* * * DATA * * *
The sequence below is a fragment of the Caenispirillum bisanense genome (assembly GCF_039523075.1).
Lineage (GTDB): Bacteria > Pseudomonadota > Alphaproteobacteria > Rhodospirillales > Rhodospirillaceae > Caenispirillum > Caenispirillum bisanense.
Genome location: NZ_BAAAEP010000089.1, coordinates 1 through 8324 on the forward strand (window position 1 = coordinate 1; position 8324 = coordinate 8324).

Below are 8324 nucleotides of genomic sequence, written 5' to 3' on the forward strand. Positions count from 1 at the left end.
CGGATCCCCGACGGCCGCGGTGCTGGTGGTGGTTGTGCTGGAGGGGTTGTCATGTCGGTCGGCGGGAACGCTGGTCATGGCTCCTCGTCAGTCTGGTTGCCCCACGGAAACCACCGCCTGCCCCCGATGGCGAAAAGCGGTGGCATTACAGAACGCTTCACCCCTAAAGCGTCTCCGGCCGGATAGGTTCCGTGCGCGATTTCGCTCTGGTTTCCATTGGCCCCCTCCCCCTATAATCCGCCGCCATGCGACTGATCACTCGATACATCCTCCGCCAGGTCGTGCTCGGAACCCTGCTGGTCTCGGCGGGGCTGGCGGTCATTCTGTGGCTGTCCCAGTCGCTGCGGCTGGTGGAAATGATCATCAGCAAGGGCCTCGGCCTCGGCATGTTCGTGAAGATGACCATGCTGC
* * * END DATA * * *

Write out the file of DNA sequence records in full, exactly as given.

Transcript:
The sequence below is a fragment of the Caenispirillum bisanense genome (assembly GCF_039523075.1).
Lineage (GTDB): Bacteria > Pseudomonadota > Alphaproteobacteria > Rhodospirillales > Rhodospirillaceae > Caenispirillum > Caenispirillum bisanense.
Genome location: NZ_BAAAEP010000089.1, coordinates 1 through 8324 on the forward strand (window position 1 = coordinate 1; position 8324 = coordinate 8324).

Below are 8324 nucleotides of genomic sequence, written 5' to 3' on the forward strand. Positions count from 1 at the left end.
CGGATCCCCGACGGCCGCGGTGCTGGTGGTGGTTGTGCTGGAGGGGTTGTCATGTCGGTCGGCGGGAACGCTGGTCATGGCTCCTCGTCAGTCTGGTTGCCCCACGGAAACCACCGCCTGCCCCCGATGGCGAAAAGCGGTGGCATTACAGAACGCTTCACCCCTAAAGCGTCTCCGGCCGGATAGGTTCCGTGCGCGATTTCGCTCTGGTTTCCATTGGCCCCCTCCCCCTATAATCCGCCGCCATGCGACTGATCACTCGATACATCCTCCGCCAGGTCGTGCTCGGAACCCTGCTGGTCTCGGCGGGGCTGGCGGTCATTCTGTGGCTGTCCCAGTCGCTGCGGCTGGTGGAAATGATCATCAGCAAGGGCCTCGGCCTCGGCATGTTCGTGAAGATGACCATGCTGC